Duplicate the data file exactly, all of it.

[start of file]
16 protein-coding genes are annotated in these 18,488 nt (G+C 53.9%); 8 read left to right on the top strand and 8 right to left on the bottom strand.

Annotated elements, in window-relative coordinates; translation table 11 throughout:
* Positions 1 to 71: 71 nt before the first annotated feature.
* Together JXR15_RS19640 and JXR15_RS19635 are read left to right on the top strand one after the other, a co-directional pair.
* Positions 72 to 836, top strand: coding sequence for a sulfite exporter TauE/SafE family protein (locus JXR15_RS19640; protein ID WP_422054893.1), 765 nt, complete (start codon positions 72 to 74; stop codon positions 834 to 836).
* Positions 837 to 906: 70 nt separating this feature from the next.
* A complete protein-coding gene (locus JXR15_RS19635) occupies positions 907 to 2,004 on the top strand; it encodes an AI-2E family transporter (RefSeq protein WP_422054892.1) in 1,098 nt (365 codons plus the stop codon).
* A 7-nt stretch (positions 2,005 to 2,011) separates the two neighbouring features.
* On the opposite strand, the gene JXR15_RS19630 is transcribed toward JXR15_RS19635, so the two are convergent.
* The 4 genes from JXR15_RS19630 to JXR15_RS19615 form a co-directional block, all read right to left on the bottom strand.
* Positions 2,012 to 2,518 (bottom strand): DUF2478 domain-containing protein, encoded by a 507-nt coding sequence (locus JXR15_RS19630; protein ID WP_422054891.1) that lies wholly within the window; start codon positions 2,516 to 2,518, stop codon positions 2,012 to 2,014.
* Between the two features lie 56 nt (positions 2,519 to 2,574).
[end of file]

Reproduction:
16 protein-coding genes are annotated in these 18,488 nt (G+C 53.9%); 8 read left to right on the top strand and 8 right to left on the bottom strand.

Annotated elements, in window-relative coordinates; translation table 11 throughout:
* Positions 1 to 71: 71 nt before the first annotated feature.
* Together JXR15_RS19640 and JXR15_RS19635 are read left to right on the top strand one after the other, a co-directional pair.
* Positions 72 to 836, top strand: coding sequence for a sulfite exporter TauE/SafE family protein (locus JXR15_RS19640; protein ID WP_422054893.1), 765 nt, complete (start codon positions 72 to 74; stop codon positions 834 to 836).
* Positions 837 to 906: 70 nt separating this feature from the next.
* A complete protein-coding gene (locus JXR15_RS19635) occupies positions 907 to 2,004 on the top strand; it encodes an AI-2E family transporter (RefSeq protein WP_422054892.1) in 1,098 nt (365 codons plus the stop codon).
* A 7-nt stretch (positions 2,005 to 2,011) separates the two neighbouring features.
* On the opposite strand, the gene JXR15_RS19630 is transcribed toward JXR15_RS19635, so the two are convergent.
* The 4 genes from JXR15_RS19630 to JXR15_RS19615 form a co-directional block, all read right to left on the bottom strand.
* Positions 2,012 to 2,518 (bottom strand): DUF2478 domain-containing protein, encoded by a 507-nt coding sequence (locus JXR15_RS19630; protein ID WP_422054891.1) that lies wholly within the window; start codon positions 2,516 to 2,518, stop codon positions 2,012 to 2,014.
* Between the two features lie 56 nt (positions 2,519 to 2,574).